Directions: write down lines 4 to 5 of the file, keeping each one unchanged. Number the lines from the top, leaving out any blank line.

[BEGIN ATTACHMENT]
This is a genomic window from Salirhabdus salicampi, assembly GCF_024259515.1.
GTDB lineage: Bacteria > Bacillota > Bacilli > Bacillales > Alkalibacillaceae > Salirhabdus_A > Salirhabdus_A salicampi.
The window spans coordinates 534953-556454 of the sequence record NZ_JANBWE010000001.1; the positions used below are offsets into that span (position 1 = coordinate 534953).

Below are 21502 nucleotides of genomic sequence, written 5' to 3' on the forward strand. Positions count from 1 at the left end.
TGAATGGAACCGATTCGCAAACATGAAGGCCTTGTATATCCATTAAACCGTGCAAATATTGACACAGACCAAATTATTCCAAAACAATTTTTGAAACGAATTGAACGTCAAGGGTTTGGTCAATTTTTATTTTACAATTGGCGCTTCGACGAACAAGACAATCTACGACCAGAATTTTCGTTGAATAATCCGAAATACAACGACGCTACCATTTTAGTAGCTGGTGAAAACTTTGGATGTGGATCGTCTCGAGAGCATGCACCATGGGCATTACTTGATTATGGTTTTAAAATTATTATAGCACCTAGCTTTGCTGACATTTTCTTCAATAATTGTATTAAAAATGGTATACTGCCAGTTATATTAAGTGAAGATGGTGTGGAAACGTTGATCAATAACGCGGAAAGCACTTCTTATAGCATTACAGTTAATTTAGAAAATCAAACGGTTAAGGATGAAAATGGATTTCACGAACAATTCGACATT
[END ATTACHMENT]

Below are 21502 nucleotides of genomic sequence, written 5' to 3' on the forward strand. Positions count from 1 at the left end.
TGAATGGAACCGATTCGCAAACATGAAGGCCTTGTATATCCATTAAACCGTGCAAATATTGACACAGACCAAATTATTCCAAAACAATTTTTGAAACGAATTGAACGTCAAGGGTTTGGTCAATTTTTATTTTACAATTGGCGCTTCGACGAACAAGACAATCTACGACCAGAATTTTCGTTGAATAATCCGAAATACAACGACGCTACCATTTTAGTAGCTGGTGAAAACTTTGGATGTGGATCGTCTCGAGAGCATGCACCATGGGCATTACTTGATTATGGTTTTAAAATTATTATAGCACCTAGCTTTGCTGACATTTTCTTCAATAATTGTATTAAAAATGGTATACTGCCAGTTATATTAAGTGAAGATGGTGTGGAAACGTTGATCAATAACGCGGAAAGCACTTCTTATAGCATTACAGTTAATTTAGAAAATCAAACGGTTAAGGATGAAAATGGATTTCACGAACAATTCGACATT